Many companies have found significant cost savings and reliable production by nearshoring some or all of their supply chain, a trend that is likely to continue into 2024. In 2022, nearly 88% of small and midsize supply chain professionals had plans to move some of their supplies to countries closer to the U.S., including Mexico, Central America, and some parts of Europe, and nearly half planned to nearshore all of them.

There are several obvious reasons for this trend:

  • Free trade and transparency: The North American Free Trade Agreement (NAFTA) and other legislation allows greater transparency with 20 nearby countries, making it easier to understand and comply with import regulations
  • Resilience during crisis: It’s far easier and cheaper to fix a problem when suppliers are closer to or in your time zone
  • Cost savings: Central America and Mexico offer competitive labor rates and quicker delivery times than overseas counterparts
  • Faster shipping: The pandemic left many workers stranded at sea due to labor shortages and Covid restrictions, a problem that nearshore partners did not experience

Food and beverage shippers have looked to Mexico for recent nearshoring capabilities. Companies that transport produce and other perishables need a nearby partner to help maintain quality and freshness while keeping transportation and logistics costs to a minimum.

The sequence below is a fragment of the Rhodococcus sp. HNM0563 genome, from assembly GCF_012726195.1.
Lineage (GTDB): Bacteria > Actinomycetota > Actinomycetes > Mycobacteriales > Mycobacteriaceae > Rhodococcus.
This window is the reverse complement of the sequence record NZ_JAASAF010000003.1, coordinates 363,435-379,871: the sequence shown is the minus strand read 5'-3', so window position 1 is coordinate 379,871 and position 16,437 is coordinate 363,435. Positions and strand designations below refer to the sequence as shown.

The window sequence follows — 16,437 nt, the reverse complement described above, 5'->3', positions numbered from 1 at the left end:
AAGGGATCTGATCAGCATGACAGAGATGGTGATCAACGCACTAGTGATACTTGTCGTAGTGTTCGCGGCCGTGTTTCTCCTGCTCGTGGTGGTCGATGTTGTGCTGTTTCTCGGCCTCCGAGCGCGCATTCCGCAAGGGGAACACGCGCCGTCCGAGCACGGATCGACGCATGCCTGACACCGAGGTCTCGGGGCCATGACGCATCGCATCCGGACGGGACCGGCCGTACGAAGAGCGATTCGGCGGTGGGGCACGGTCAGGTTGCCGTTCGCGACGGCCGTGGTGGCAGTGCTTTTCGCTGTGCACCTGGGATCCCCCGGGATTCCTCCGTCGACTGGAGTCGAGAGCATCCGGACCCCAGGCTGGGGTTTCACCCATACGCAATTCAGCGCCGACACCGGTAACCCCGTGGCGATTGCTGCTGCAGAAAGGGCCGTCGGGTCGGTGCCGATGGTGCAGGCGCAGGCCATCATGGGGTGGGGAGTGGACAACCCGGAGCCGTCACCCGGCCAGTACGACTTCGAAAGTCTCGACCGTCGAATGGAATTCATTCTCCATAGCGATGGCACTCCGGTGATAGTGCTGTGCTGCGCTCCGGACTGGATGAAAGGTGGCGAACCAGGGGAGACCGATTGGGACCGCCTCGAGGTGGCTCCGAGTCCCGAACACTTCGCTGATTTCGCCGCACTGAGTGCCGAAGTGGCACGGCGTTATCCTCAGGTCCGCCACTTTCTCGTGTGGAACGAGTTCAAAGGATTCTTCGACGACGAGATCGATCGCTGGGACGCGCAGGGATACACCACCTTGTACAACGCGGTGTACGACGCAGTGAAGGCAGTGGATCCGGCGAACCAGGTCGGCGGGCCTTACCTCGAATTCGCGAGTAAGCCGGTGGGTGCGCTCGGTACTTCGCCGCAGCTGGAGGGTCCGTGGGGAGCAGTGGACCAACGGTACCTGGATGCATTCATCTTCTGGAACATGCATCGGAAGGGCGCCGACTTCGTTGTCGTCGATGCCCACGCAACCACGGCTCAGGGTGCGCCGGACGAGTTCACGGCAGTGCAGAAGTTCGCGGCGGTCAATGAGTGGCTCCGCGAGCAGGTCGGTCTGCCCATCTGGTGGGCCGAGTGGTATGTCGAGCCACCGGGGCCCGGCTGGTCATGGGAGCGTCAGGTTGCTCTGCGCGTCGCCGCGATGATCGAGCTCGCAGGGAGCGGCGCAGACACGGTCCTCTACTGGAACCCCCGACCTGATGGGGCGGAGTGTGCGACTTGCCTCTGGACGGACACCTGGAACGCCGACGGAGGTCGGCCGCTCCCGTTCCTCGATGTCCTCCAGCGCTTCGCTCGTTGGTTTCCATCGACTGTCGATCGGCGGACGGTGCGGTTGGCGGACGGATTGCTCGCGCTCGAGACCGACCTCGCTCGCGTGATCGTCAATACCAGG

Shippers will prioritize sustainability in 2024, with many working to honor net-zero commitments by 2030. This is because of the outsized role supply chains play in carbon emissions, generating nearly 60% of them. The industry’s partners now demand sustainability data and plan to address the problem.

Many technology trends addressed earlier—including automation, GenAI, and IoT—play a role in improving sustainability. They allow companies to spot inefficiencies and correct them, quickly handling disruptions that could potentially increase fuel consumption, emissions, and waste.